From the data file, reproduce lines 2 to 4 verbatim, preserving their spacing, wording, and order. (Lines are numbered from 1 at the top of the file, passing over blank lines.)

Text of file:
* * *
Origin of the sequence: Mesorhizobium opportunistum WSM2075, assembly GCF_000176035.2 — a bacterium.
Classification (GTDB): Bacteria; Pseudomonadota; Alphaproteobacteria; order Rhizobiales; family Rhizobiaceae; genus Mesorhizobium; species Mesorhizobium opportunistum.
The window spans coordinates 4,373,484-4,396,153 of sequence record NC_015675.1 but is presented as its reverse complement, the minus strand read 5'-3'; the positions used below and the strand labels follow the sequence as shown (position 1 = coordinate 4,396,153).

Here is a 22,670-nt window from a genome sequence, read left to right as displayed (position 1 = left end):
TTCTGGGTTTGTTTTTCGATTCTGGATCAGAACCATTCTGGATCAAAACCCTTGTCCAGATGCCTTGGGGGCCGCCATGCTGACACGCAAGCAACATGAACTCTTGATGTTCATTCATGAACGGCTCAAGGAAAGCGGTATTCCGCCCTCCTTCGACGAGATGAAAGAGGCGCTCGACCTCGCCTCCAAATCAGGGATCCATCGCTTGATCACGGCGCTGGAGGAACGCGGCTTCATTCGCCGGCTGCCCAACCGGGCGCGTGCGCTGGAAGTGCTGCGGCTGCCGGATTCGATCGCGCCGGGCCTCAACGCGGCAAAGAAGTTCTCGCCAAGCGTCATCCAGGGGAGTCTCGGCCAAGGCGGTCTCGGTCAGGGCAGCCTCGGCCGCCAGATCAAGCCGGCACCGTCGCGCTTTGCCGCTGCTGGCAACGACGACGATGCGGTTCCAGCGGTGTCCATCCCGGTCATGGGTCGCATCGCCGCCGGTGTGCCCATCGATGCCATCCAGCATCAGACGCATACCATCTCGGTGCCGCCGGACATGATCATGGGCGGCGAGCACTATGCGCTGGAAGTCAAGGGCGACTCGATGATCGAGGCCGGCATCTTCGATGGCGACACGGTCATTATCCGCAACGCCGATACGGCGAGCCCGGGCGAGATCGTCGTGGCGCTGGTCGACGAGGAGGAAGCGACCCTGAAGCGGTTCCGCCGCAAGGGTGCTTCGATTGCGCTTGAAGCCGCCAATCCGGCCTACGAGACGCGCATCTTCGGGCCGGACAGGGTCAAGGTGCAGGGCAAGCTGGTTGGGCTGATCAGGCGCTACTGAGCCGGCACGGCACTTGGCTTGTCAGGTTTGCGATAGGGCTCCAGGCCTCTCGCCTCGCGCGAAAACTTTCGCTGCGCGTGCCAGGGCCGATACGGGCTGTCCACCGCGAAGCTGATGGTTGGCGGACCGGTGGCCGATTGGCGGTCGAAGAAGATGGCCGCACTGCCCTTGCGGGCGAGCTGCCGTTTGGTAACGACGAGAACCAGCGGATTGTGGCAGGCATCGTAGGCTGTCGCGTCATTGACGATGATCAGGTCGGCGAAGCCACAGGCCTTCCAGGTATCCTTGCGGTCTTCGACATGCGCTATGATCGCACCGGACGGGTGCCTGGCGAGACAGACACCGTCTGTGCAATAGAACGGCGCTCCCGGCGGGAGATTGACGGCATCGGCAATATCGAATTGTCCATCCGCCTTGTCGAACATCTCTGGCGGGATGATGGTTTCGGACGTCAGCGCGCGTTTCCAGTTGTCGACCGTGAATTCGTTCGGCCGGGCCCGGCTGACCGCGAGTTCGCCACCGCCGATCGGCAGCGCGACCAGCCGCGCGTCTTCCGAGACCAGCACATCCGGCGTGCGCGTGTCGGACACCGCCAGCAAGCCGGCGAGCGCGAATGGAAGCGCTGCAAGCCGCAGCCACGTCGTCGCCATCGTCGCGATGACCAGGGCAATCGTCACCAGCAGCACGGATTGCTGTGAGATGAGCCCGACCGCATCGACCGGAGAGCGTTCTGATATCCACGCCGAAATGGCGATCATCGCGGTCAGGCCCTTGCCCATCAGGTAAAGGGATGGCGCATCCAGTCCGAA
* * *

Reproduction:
Classification (GTDB): Bacteria; Pseudomonadota; Alphaproteobacteria; order Rhizobiales; family Rhizobiaceae; genus Mesorhizobium; species Mesorhizobium opportunistum.
The window spans coordinates 4,373,484-4,396,153 of sequence record NC_015675.1 but is presented as its reverse complement, the minus strand read 5'-3'; the positions used below and the strand labels follow the sequence as shown (position 1 = coordinate 4,396,153).

Here is a 22,670-nt window from a genome sequence, read left to right as displayed (position 1 = left end):